We used both IR and sonic distance sensors to detect things in the way of the jeep.  We also used an IR sensor to detect the current position of the steering wheel.  The TPU_accumulator function was used to count the amount of high time of the pulse signal from the sonic sensor.  We had 4 batteries powering the different parts of the jeep, a 12v car battery for the drive, a 9.6 v drill battery for the steering, and two 7.2 v  battery packs for the 555 board and the sensors.  We used a simple power regulator circuit to apply 5v to the sensors from the 7.2 v battery.

The steering proved to be one of the more challenging aspects to our product because the chain needed to be taught and the two gears had to be on the same plane or the chain would slip off.  The steering wheel of the jeep was poorly made and it could tilt from side to side changing the plane of the wheel.  We tried to fix this by pulling the wheel to one side and making the chain tight in order to keep the wheel from moving when it wasn’t supposed to.  Because of the large amount of torque that we needed to turn the steering wheel of the jeep, over steering sometimes caused the plastic to buckle slightly and the chain would pop off.  In order to help prevent over steering we pulsed the motor controlling the steering and used a sensor to detect the current position of the steering wheel, we would turn off the motor once the wheel reached its final position for the turn.

Hardware Design - H-BRIDGE + AMPLIFIER

The design of the Barbie Jeep stipulated that steering and motor control would be controlled through the MPC555 general purpose I/O pins.  This, however, posed a challenge as ordinary transistor control circuits would not work (i.e. they would be fried) with the high-current batteries required by the Barbie Jeep drive and steering motors.  We therefore implemented a two-stage solution that no only allowed the 555 board to control and even pulse-width modulate the motors, but integrated a custom H-bridge that allowed for directional functionality.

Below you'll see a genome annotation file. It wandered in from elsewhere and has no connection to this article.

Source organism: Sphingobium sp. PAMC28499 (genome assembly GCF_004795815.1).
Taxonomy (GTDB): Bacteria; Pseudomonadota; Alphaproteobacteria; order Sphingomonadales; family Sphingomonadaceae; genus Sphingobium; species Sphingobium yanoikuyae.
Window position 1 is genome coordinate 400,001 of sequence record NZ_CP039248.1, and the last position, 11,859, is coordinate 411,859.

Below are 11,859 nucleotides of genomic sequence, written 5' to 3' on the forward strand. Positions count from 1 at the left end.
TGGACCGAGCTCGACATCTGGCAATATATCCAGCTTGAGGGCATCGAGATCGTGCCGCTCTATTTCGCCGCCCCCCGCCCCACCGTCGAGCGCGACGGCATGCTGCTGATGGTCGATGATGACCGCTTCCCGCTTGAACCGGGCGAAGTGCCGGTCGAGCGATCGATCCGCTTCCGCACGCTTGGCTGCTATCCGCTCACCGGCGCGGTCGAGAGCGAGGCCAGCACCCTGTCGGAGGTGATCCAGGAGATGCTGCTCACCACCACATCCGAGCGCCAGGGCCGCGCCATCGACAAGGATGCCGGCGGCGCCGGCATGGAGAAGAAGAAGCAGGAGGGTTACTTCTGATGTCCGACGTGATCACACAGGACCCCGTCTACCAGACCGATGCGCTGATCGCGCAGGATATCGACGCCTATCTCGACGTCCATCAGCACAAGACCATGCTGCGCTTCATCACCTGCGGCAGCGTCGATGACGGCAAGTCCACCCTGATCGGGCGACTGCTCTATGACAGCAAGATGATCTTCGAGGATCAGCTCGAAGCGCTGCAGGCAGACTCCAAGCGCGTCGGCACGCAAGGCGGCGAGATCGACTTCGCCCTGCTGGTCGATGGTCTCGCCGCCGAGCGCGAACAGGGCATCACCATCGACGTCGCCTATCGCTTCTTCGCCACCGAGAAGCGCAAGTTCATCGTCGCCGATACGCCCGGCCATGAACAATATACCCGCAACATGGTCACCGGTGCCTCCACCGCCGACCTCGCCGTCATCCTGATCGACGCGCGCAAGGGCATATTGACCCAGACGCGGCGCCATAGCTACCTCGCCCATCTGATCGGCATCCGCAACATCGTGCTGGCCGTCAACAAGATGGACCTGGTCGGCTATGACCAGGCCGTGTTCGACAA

A combination of transistor control circuits and automotive relays allowed us to bright the gap between the 5V 555 board and 12V, 30A drive motors and 9V, 12A steering motor.  The transistor circuit, shown below, interfaces the 555 board to the automotive relay.  Since the transistors drew little current from the batteries and the n-mos IRF510 transistor closed the relay circuit with ground instead of VCC, the solution averted conditions where turning on the Jeep meant starting a fire.  A +5V input from the 555 board causes the transistor circuit to connect relay lead 85 to ground.  This, in turn, closes the switching circuit between relay leads 30 and 87 (see 5-pin mini relay diagram) which easily handle the high current drawn by the drive and steering motors.